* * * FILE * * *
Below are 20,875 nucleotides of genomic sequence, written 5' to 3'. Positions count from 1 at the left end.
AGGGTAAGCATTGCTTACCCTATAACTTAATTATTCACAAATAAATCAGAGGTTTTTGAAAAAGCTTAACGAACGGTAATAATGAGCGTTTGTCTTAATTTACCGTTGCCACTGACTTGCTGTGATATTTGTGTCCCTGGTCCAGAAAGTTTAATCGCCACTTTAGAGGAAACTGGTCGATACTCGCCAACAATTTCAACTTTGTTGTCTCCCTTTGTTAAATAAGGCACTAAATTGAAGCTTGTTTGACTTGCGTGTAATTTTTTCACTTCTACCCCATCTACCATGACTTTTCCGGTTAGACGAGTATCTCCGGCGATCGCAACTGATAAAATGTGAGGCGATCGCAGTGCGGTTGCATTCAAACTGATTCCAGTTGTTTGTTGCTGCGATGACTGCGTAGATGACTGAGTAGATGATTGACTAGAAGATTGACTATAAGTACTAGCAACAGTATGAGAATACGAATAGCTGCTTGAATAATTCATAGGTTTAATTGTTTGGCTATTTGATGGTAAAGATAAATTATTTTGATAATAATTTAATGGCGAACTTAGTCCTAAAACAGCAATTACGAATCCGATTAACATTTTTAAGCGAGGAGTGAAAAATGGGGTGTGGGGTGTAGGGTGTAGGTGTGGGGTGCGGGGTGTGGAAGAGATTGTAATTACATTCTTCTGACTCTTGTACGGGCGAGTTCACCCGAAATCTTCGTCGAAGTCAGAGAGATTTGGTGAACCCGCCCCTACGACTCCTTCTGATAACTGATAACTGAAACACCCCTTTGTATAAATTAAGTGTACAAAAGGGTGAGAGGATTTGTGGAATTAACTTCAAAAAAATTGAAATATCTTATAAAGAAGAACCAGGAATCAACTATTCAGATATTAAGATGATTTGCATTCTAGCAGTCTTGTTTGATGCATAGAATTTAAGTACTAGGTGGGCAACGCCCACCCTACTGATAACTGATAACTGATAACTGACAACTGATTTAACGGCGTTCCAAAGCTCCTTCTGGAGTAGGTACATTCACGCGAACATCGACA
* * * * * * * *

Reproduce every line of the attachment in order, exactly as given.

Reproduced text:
Below are 20,875 nucleotides of genomic sequence, written 5' to 3'. Positions count from 1 at the left end.
AGGGTAAGCATTGCTTACCCTATAACTTAATTATTCACAAATAAATCAGAGGTTTTTGAAAAAGCTTAACGAACGGTAATAATGAGCGTTTGTCTTAATTTACCGTTGCCACTGACTTGCTGTGATATTTGTGTCCCTGGTCCAGAAAGTTTAATCGCCACTTTAGAGGAAACTGGTCGATACTCGCCAACAATTTCAACTTTGTTGTCTCCCTTTGTTAAATAAGGCACTAAATTGAAGCTTGTTTGACTTGCGTGTAATTTTTTCACTTCTACCCCATCTACCATGACTTTTCCGGTTAGACGAGTATCTCCGGCGATCGCAACTGATAAAATGTGAGGCGATCGCAGTGCGGTTGCATTCAAACTGATTCCAGTTGTTTGTTGCTGCGATGACTGCGTAGATGACTGAGTAGATGATTGACTAGAAGATTGACTATAAGTACTAGCAACAGTATGAGAATACGAATAGCTGCTTGAATAATTCATAGGTTTAATTGTTTGGCTATTTGATGGTAAAGATAAATTATTTTGATAATAATTTAATGGCGAACTTAGTCCTAAAACAGCAATTACGAATCCGATTAACATTTTTAAGCGAGGAGTGAAAAATGGGGTGTGGGGTGTAGGGTGTAGGTGTGGGGTGCGGGGTGTGGAAGAGATTGTAATTACATTCTTCTGACTCTTGTACGGGCGAGTTCACCCGAAATCTTCGTCGAAGTCAGAGAGATTTGGTGAACCCGCCCCTACGACTCCTTCTGATAACTGATAACTGAAACACCCCTTTGTATAAATTAAGTGTACAAAAGGGTGAGAGGATTTGTGGAATTAACTTCAAAAAAATTGAAATATCTTATAAAGAAGAACCAGGAATCAACTATTCAGATATTAAGATGATTTGCATTCTAGCAGTCTTGTTTGATGCATAGAATTTAAGTACTAGGTGGGCAACGCCCACCCTACTGATAACTGATAACTGATAACTGACAACTGATTTAACGGCGTTCCAAAGCTCCTTCTGGAGTAGGTACATTCACGCGAACATCGACA